The second set will feature Janiva Magness, Red Garland from 1961, and Etta James.  And, the show ends with Ricky Nye, Wendy DeWitt, Shemekia Copeland (from her new release, "America's Child" on Alligator Records), and the Blind Boys of Alabama.

 

In honor of the 75th anniversary of King Records this month, the last special I'm producing has a potpourri of topics from a look at the Tokyo Happy Coats and Playhouse in the Park's production of "Cincinnati King" to Darren Blase's efforts to showcase his King Records collection at Shake It Records, plus the preservation work being done to save the King Records studio on Brewster Avenue.  

This King Records Potpourri special will air on Saturday night, September 22nd, at 11pm and again Sunday evening, September 23rd, at 7pm.

This presentation is on the third floor of the Main Library downtown, and at 2pm right before Roy Baugher's slideshow, Darren Blase from Shake It Records will be on the first floor talking about the comeback of vinyl recordings.  A great afternoon of musical history Saturday afternoon, September 22nd, at the Main Library downtown!

This King Records special will feature interviews with Waddell Falland & Jimmy Railey who were both members of The Solars, Bobby and the Expressions, & The Famous Flames, two of the Sisters of Righteous, Dr. Kay Robinson, and two of The Dapps.  Waddell Falland and Jimmy Railey spoke with me in 2007.  Geneva L. Kinard Woode & Denise Kennard Crowley from the Sisters of Righteous talked with Brian Powers about their careers at King Records as teenagers and backing up numerous King musicians including Hank Ballard.  Dr. Kay Robinson shared her thoughts on recording a gospel album for JBP.  Dave Parkinson, saxophonist, & Eddie Setser, guitarist, from The Dapps, also share their memories of working for James Brown Productions.  

amoeba.com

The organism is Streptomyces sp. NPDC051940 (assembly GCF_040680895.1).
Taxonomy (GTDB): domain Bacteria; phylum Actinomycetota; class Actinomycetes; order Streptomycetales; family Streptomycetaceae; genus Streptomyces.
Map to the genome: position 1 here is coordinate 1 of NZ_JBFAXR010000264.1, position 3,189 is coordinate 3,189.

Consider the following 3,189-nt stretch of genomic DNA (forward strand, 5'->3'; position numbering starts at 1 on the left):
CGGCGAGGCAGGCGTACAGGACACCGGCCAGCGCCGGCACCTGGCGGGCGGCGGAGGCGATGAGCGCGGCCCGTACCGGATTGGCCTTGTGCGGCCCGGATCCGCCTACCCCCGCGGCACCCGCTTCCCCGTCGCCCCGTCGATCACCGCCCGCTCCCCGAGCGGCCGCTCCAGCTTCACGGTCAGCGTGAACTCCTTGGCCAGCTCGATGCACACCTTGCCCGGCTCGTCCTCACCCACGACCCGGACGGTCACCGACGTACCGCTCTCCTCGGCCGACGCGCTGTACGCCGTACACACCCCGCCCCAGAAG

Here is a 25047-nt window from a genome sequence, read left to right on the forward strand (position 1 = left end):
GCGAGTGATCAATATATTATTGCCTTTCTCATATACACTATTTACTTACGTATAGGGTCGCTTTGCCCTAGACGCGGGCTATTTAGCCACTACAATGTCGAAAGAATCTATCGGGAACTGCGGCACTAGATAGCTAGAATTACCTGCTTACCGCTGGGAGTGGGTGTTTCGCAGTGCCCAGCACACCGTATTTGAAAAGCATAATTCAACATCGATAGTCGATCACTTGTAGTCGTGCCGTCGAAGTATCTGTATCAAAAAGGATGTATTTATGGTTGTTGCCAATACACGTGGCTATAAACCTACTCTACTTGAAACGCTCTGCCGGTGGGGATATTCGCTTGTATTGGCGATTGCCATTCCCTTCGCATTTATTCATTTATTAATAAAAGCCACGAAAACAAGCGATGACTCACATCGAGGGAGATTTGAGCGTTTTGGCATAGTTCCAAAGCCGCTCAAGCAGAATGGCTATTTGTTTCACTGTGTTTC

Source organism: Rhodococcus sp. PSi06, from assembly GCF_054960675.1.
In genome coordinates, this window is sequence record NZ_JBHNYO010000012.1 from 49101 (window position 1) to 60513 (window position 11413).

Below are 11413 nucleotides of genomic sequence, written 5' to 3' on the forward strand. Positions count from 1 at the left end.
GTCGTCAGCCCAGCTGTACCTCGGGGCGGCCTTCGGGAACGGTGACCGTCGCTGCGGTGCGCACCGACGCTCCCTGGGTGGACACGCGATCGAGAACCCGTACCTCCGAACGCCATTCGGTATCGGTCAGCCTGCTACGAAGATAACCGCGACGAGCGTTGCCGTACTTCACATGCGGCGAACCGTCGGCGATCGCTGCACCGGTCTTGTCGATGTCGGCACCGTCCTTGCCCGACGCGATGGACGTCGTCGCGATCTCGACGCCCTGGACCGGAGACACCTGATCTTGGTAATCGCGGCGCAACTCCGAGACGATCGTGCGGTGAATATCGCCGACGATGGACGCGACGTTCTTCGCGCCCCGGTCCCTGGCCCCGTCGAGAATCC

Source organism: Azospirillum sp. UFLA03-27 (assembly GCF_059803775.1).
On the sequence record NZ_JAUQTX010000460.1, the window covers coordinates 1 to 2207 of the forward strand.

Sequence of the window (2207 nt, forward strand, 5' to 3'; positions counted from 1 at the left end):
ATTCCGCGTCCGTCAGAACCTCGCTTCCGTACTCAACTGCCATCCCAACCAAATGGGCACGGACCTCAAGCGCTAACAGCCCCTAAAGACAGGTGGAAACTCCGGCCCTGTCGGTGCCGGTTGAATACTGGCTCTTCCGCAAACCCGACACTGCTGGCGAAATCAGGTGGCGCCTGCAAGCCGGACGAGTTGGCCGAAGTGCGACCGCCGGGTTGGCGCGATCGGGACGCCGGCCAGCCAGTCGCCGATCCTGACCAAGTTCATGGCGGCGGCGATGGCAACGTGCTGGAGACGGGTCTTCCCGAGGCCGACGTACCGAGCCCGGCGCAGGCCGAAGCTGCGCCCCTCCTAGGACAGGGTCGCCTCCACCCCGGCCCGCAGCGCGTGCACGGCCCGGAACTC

In honor of the 75th anniversary of King Records, music historian Brian Powers spoke with a number of folks this summer about their work with James Brown Productions which was based in the King Records building on Brewster Avenue.  From 1965 to 1971, James Brown's company created a new genre of music producing many hit records and was involved in civil rights and the Black Pride movement.  During this hour, which airs on WVXU/WMUB on Saturday, September 8th at 11pm and repeats on Sunday, September 9th at 7pm, you'll hear interviews with Brown's publicity director/tour manager Alan Leeds, his arranger David Matthews, and from musicians Carmon DeLeone and Chuck Sullivan, as well as related music.

King Records Month in Cincinnati kicks off Saturday, September 1st, at Listermann Brewing Company with their latest 4-pack of limited edition beer, “The King of Them All,” in honor of King Records.  “The King of Them All” is a salute to the day, 75 years ago in September, 1943, when Grandpa Jones and Merle Travis recorded the first songs for King Records. 

In honor of the 75th anniversary celebration of King Records in September, Lee Hay and Brian Powers have teamed up for another series of specials about some of the musicians who recorded at King Records.

The first special will feature "The King of Hillbilly Piano Players," Moon Mullican who recorded at King Records from 1946 until the late 1950's and was inducted into the Country Music Hall of Fame in 1951.

The special will air on WVXU/WMUB on Saturday evening, September 1st at 11pm; Sunday, September 2nd at 7pm; and Labor Day, Monday, September 3rd at 1pm.